MEDIAWATCH: Shayne Currie and his selective journalistic lessons

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Behind the paywall at the NZ Herald is the poorly read ‘Media Insider’ column from Shayne Currie.

His latest poorly read column talks about an important lesson  that he learned as an Editor in 2005 about a rogue journalist who lied to him about a news story

The phone call is still seared in my memory. I was sitting in my editor’s office in the Herald on Sunday, listening in as the newsroom leaders and reporters gathered for the weekly editorial planning meeting. It was Tuesday, October 18, 2005.

It was a typically lively news meeting. In those days we had no website to worry about – the NZ Herald, Herald on Sunday and nzherald.co.nz operations were separate, under individual editors. We needed only worry about our upcoming newspaper – the Herald on Sunday had just celebrated its first birthday and was finally finding its feet in the competitive Sunday market.

On that Tuesday morning, we were reflecting on a strong paper from three days earlier – a mix of prime weekend journalism, including a boy racer who was back behind the wheel after surviving a crash that killed four mates; a New Zealand Idol contestant described as overweight by a leading entertainer; and an exclusive interview with an Auckland police officer convicted of assaulting a teenager.

As the newsroom meeting was in full swing, I received a phone call from John Haigh QC, the pre-eminent lawyer who had earlier represented that police officer in court.

He opened the conversation along the lines of: “We have a problem.”

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Newsrooms are unique places, fuelled by caffeine, creative ideas, and a sense of purpose.

They are not factory lines producing paperclips or fast-food outlets churning out cookie-cutter hamburgers and sides of fries.

Every interview and story has nuance and unique detail; there are so many variables in newsgathering. And the difference between a humming news day and a slow, boring slog is stark.

Newsrooms and journalists operate in a high-trust environment, more so than many other industries. Trust that we will handle and present people’s stories and difficult topics with care and sensitivity; that we will get those stories right, and that we’re fair and balanced.

Reporters play a critical role in crafting the first draft of history. We place trust in our journalists that they are accurately recording, and portraying, what a person has said to them. We place trust in editors to probe that work – to query any missing points or clarify confusing passages. We place trust in production staff and digital editors to edit and present that journalism with precision.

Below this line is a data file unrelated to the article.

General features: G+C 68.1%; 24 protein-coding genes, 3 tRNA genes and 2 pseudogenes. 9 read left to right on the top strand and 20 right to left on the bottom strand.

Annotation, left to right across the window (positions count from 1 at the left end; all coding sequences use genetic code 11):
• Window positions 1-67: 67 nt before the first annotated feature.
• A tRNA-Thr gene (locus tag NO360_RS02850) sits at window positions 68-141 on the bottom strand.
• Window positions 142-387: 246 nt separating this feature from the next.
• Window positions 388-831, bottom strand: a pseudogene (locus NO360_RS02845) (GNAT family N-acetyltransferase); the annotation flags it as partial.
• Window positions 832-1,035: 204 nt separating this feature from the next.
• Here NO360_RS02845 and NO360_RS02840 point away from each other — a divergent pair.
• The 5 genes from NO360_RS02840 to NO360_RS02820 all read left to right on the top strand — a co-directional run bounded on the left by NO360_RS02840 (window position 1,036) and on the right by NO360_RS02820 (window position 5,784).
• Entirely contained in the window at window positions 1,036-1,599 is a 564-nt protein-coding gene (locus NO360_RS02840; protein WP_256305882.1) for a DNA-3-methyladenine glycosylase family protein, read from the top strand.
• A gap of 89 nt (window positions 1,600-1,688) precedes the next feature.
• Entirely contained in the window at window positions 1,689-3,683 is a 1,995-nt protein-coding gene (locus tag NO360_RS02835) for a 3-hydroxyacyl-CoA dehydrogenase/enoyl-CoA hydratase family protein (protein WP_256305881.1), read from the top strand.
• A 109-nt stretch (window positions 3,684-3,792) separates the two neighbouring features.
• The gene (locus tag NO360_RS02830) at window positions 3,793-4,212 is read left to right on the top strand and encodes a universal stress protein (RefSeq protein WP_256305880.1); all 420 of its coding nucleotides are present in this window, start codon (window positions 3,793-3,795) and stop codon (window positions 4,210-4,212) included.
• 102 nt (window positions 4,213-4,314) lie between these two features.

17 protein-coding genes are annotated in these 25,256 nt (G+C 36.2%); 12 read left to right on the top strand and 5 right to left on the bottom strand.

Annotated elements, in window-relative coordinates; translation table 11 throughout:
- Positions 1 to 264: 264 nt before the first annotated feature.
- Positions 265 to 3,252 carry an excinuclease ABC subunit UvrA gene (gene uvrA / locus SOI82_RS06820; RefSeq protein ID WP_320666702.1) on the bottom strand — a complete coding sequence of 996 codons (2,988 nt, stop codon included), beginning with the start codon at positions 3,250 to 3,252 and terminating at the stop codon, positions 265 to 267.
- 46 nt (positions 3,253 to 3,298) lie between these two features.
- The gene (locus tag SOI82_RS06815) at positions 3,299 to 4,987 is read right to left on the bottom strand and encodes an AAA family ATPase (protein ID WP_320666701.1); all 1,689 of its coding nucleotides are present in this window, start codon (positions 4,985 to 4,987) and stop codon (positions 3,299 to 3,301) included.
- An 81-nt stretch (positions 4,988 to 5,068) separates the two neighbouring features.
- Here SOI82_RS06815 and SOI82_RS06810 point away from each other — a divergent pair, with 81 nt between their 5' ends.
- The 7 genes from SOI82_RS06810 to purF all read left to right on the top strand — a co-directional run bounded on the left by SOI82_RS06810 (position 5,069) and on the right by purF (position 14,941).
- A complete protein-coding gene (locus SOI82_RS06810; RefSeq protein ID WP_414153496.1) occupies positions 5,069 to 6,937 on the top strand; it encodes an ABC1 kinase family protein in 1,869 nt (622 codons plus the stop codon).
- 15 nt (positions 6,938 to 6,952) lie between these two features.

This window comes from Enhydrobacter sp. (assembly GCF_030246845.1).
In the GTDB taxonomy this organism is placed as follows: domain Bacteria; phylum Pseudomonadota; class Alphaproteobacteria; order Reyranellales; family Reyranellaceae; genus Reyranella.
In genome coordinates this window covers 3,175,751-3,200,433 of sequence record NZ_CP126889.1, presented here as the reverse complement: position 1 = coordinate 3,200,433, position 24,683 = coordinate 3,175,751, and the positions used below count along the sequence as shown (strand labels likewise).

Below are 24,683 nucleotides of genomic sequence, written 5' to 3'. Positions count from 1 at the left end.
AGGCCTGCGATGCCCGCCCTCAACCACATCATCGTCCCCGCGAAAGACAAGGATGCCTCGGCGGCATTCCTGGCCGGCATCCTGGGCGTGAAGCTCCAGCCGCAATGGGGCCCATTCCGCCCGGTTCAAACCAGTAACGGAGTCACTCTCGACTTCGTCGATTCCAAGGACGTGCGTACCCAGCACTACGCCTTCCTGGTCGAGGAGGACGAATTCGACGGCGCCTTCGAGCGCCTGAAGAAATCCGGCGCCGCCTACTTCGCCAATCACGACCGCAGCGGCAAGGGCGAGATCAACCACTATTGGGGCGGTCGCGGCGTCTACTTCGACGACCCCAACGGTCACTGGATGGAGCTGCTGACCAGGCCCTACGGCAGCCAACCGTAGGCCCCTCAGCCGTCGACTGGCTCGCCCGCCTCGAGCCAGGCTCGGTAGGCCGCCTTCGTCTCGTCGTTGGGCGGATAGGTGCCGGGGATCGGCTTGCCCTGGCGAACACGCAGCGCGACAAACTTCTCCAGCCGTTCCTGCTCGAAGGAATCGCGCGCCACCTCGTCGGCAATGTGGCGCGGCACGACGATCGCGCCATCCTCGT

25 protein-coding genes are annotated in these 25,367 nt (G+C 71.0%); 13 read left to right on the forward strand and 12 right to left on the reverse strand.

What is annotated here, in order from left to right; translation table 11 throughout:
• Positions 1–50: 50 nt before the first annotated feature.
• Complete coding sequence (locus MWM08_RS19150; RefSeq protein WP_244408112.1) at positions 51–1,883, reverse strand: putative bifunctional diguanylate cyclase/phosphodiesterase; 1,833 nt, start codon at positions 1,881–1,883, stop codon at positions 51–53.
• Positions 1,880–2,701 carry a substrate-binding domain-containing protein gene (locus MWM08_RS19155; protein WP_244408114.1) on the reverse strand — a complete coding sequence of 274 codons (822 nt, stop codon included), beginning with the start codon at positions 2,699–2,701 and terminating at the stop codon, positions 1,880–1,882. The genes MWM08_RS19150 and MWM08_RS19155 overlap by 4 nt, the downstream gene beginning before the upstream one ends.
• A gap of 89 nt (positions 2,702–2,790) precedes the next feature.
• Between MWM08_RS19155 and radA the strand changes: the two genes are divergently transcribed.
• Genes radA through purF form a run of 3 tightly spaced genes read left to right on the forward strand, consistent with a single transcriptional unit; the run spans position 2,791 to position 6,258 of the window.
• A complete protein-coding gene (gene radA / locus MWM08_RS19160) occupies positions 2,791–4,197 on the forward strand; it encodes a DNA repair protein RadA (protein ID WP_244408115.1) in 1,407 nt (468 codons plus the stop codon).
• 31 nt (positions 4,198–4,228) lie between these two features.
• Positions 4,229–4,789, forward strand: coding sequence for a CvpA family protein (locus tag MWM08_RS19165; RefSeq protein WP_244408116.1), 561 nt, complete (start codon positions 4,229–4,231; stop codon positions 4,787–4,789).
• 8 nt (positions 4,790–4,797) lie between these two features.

And we trust that our journalists have actually spoken to a person in the first place.

On that Tuesday morning in October 2005, John Haigh QC was calm and pleasant on the phone.

But he was clearly bemused by the Herald on Sunday article quoting the Auckland police officer. His client, he said, had never met, let alone spoken to, our reporter.

I clearly remember looking across at the reporter in the editorial meeting. I told Haigh I would call him back – to be frank, I had few qualms at that point; this was a highly experienced journalist with many scoops under his belt.

Any concerns I did have were further eased after the newsroom meeting. The reporter reiterated that he had indeed met and spoken to the police officer at his home. Yes, he had notes (the news editor had sat with the reporter and seen his notes); and yes, he would get me those notes.

Satisfied, I called Haigh back and told him all of this, suggesting he might want to jog his client’s memory of our reporter’s visit the previous week. I remember thinking Haigh’s client was probably trying to cover his own back.

Haigh called back again. His client was adamant: there had been no meeting, no interview. Clearly at at a stand-off, I suggested we get the two men into a room, with us both present. It was an idea to which Haigh seemed receptive.

I ventured into the newsroom to see the reporter, thinking I also needed to see those notes.

He was nowhere to be found.

That week turned out to be one of the worst of my career.

I spent several days personally trying to find the reporter after he had left the newsroom, doorknocking houses in Auckland and trying to reach him through family, friends and colleagues. By now I was dealing with a formal complaint from Haigh and the police officer; and a publisher, like the rest of the newsroom, seeking an explanation.

We suspended the reporter on the Wednesday and terminated his contract – after finally finding him and conducting an employment meeting – on Friday.

…isn’t that beautiful?

Shayne learned his lesson about taking a Journalist at their word without seeing their notes in 2005.

Isn’t that wondrous?

Pity he seemed to have forgotten that lesson in 2015 when Rachel Glucina pretended to be a PR consultant rather than a journalist in the John Key Ponytail pulling scandal. TDB broke that Ponytail story and wrote the following after I learned of that deceit ..

After the young woman contacted me aggrieved about the way she had been treated, I called the NZ Herald at 11.08pm and spoke to their editor Shayne Currie. I told Shane that there was a dispute by the woman and that she had been told Rachel was a PR advisor who was helping protect the reputation of her employers and that she withdrew her permission for the photos to be used or her comments.

If you are reading this and the NZ Herald has printed their exclusive interview, they did so knowing that the woman in question had removed her consent after feeling deceived.  

…remember how the BSA ripped Shayne to pieces in one of the most savage rulings the BSA has ever handed out over the way NZ Herald and Glucina gained that interview…

Press council rules against Herald on ‘Ponygate’ interview

On April 23, the New Zealand Herald published, front-page and online, an article about Amanda Bailey and the controversy over her reaction to the Prime Minister, John Key, when he persistently pulled her ponytail at the cafe where she worked as a waitress.